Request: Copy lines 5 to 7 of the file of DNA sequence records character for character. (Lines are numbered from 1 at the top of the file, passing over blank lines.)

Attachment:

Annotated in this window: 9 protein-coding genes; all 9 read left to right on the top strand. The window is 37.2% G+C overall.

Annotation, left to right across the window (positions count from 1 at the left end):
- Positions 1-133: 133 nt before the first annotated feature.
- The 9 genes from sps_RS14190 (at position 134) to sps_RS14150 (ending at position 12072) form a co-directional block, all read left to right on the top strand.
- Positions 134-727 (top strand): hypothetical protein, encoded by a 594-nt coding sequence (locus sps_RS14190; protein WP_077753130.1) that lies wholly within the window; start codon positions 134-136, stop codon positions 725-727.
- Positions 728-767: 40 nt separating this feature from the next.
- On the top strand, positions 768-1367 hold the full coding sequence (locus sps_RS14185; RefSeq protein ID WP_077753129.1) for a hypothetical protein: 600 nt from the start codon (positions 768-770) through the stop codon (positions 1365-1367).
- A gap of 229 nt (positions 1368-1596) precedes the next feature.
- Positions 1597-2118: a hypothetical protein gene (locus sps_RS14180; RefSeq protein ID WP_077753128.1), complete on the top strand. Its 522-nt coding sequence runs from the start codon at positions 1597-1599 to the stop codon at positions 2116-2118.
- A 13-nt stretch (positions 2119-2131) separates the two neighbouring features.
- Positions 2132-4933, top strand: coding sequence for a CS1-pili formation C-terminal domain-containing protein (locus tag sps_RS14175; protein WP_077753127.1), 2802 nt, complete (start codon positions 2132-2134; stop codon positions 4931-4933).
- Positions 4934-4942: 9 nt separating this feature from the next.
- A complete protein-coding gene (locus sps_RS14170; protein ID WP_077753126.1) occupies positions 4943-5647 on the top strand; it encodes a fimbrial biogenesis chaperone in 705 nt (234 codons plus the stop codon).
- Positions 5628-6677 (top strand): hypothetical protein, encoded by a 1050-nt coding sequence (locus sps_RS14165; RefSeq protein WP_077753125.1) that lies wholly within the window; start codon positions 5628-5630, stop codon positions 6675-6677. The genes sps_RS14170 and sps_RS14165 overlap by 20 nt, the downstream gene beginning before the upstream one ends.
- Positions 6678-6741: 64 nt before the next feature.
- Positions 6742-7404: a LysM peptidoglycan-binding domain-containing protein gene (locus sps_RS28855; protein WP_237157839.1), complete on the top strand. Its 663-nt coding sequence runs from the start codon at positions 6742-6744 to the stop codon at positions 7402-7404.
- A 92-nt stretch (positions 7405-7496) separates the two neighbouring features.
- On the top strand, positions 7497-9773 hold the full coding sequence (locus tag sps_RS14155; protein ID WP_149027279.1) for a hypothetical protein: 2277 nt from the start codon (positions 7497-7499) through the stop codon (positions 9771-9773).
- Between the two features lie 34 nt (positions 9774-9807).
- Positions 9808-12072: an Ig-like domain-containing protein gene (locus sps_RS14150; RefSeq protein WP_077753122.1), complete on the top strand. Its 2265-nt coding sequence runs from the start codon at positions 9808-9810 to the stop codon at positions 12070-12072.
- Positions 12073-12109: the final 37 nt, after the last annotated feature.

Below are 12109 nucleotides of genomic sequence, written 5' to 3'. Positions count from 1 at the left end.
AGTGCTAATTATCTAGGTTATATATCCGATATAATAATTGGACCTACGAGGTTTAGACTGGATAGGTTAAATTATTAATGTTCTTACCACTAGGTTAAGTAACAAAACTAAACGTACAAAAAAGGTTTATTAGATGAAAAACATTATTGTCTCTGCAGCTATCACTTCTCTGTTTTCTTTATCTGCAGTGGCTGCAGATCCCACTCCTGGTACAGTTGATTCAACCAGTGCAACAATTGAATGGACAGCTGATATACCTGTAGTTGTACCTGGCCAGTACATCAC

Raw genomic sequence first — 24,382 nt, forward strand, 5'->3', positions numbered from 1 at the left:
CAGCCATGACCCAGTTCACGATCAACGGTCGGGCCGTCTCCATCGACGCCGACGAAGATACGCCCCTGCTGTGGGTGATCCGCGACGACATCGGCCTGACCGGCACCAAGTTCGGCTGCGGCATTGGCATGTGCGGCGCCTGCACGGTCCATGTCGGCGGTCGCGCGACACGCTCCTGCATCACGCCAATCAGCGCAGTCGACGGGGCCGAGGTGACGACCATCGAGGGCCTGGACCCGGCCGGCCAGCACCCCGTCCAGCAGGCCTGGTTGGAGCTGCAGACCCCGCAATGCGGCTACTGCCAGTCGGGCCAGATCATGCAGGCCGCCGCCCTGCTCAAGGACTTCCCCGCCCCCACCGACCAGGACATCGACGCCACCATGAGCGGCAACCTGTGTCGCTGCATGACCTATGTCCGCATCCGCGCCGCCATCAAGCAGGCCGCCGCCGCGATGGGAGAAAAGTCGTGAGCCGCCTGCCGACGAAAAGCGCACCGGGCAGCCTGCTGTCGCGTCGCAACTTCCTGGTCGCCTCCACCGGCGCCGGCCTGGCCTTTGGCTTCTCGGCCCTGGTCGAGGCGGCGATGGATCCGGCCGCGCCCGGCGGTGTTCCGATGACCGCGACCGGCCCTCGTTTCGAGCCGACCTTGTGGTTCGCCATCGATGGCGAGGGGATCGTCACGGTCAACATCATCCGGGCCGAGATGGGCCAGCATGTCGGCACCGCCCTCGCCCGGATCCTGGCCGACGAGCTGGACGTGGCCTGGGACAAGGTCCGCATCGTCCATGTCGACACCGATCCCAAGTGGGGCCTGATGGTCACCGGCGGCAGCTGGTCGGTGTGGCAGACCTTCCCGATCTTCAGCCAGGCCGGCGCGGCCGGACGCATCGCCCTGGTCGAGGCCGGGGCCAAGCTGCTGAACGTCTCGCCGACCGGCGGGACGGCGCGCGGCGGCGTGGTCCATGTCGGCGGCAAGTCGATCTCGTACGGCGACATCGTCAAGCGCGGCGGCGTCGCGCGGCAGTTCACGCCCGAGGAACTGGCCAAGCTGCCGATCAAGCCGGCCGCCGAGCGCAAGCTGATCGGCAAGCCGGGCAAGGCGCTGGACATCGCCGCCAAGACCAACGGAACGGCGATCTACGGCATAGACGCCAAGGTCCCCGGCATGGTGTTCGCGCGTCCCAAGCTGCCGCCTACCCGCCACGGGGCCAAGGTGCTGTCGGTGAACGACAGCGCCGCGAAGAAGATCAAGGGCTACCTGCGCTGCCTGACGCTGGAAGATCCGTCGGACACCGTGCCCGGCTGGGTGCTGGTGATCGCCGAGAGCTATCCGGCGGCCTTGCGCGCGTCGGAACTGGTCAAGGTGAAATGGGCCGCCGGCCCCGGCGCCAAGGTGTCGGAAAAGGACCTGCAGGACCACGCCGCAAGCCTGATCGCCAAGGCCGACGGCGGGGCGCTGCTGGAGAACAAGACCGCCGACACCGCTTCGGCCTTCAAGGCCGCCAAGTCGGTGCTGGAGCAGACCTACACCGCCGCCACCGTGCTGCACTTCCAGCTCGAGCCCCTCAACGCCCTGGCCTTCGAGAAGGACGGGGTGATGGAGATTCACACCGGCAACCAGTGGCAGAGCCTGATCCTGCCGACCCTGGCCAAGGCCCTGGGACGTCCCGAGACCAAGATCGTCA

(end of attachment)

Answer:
- Positions 134-727 (top strand): hypothetical protein, encoded by a 594-nt coding sequence (locus sps_RS14190; protein WP_077753130.1) that lies wholly within the window; start codon positions 134-136, stop codon positions 725-727.
- Positions 728-767: 40 nt separating this feature from the next.
- On the top strand, positions 768-1367 hold the full coding sequence (locus sps_RS14185; RefSeq protein ID WP_077753129.1) for a hypothetical protein: 600 nt from the start codon (positions 768-770) through the stop codon (positions 1365-1367).